LAHer and Truman finalist, Ayesha Akbar receives Montgomery Summer Research Diversity Fellowship
Posted: May 14, 2013
Ayesha Akbar, Liberal Arts Honors Student, is a rising senior majoring in Government, Psychology, Arabic Language and Literature, and an interdisciplinary honors major titled Islam, Politics, and South Asian Development. She is also an Arabic Flagship Scholar and is completing a certificate in human rights and social justice. She was raised primarily in Pakistan and the United States, but spent her high school years in Saudi Arabia. She has been involved in research since her first year at UT, working first in psychology labs researching both mental health and management behavior. She then began researching Islamic family law and reform in the Department of Sociology. She has been awarded numerous scholarships for her writing and serves as an Undergraduate Writing TA and as a consultant at UT’s Undergraduate Writing Center. She has also been involved with Amnesty International throughout college and currently serves as the president of her University’s chapter. She spent last summer researching constitutional reform at the Lahore University of Management Sciences Department of Law and Policy in Pakistan, and is currently working on a mapping foreign aid in collaboration with AidData and UT’s School of Public Affairs. She focuses primarily on South Asia and the Middle East and is interested in researching international law, Islam in politics, poverty, war, and corruption. Additionally, she is interested in disability, mental health policy, and community activism in said regions. She will work with Professor John Hagan this summer.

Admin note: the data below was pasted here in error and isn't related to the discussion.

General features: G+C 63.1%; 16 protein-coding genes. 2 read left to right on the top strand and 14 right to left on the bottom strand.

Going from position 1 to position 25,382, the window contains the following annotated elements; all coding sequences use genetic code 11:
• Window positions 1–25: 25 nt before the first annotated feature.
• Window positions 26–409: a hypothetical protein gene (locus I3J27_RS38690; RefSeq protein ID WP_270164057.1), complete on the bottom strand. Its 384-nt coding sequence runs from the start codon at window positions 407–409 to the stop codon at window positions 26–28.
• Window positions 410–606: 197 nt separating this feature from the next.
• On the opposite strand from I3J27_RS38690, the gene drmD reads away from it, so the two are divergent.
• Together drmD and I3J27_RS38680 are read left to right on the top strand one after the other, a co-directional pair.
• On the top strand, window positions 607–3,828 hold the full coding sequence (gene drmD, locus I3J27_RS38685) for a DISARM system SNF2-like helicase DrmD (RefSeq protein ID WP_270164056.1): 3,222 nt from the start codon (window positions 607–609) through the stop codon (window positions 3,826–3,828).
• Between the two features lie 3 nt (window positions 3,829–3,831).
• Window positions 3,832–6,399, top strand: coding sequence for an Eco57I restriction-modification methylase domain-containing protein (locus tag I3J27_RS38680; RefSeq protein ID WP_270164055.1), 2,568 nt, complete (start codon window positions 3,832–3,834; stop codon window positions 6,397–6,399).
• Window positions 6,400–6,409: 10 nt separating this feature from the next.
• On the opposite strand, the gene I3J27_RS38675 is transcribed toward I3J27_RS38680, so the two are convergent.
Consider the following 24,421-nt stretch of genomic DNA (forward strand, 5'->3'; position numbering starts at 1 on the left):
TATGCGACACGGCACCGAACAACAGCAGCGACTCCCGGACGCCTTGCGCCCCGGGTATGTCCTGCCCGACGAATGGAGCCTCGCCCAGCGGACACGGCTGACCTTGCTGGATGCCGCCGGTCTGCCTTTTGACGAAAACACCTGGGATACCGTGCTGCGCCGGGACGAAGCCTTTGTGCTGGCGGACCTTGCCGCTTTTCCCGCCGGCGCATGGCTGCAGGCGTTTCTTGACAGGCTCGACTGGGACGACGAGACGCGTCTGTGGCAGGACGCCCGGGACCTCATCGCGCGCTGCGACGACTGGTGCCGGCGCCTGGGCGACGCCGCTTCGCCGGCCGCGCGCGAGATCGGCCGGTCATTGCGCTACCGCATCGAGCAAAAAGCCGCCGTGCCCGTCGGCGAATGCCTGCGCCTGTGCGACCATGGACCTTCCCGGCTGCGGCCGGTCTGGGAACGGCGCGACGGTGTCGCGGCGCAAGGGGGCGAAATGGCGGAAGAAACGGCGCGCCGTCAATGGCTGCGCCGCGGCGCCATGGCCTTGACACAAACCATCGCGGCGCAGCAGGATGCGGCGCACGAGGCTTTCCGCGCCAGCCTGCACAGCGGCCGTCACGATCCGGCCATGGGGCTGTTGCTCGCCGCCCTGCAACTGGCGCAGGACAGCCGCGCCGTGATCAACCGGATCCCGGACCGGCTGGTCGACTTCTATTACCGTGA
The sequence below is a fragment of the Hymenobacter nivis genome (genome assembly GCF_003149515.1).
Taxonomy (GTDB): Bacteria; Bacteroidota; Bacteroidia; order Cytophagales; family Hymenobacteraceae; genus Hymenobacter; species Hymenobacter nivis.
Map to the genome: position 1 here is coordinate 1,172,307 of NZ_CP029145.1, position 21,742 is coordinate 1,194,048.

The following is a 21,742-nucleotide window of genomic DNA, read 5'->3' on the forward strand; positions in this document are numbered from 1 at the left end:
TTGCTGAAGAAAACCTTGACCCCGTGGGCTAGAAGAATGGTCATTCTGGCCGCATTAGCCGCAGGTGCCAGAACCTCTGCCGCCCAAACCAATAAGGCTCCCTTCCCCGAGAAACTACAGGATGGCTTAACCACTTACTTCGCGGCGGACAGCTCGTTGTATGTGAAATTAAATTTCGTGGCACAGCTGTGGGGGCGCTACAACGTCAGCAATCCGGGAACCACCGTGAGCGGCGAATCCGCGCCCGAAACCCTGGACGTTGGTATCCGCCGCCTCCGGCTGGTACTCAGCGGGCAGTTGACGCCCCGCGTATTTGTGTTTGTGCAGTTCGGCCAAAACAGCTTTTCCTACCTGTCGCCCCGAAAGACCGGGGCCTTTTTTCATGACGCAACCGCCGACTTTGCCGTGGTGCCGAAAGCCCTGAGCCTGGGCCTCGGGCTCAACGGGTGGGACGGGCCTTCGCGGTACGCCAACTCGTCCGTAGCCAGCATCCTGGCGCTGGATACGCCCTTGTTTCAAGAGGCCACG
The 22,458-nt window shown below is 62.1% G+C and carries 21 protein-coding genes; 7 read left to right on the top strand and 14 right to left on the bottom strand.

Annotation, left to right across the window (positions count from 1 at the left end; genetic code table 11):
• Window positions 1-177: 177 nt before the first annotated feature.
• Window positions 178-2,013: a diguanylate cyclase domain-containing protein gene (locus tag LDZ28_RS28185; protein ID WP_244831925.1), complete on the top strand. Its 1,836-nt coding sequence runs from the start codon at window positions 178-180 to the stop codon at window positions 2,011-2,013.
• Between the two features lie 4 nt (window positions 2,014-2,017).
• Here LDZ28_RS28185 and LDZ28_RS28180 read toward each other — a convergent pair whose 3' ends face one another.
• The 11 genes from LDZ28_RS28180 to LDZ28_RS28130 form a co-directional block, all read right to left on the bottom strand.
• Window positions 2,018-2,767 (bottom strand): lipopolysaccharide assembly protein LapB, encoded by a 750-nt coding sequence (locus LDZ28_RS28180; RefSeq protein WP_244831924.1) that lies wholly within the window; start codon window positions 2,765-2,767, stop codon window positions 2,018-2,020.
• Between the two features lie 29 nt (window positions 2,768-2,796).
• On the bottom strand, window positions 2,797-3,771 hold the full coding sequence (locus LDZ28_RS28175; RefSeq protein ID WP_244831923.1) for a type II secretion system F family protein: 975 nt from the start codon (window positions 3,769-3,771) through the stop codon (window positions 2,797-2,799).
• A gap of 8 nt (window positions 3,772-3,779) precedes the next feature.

The American Bar Foundation offers a rich environment to students from diverse backgrounds who are considering careers in legal research or the practice of law. Each fellow works closely with a specially designated ABF Research Professor on the design and implementation of a research project, affording them the rare opportunity to do socio-legal research with experienced scholars. While the students work primarily as research assistants, they also attend a series of seminars conducted by ABF Faculty, program alumni, and practitioners in the legal system in Chicago who acquaint the students with their career paths and work.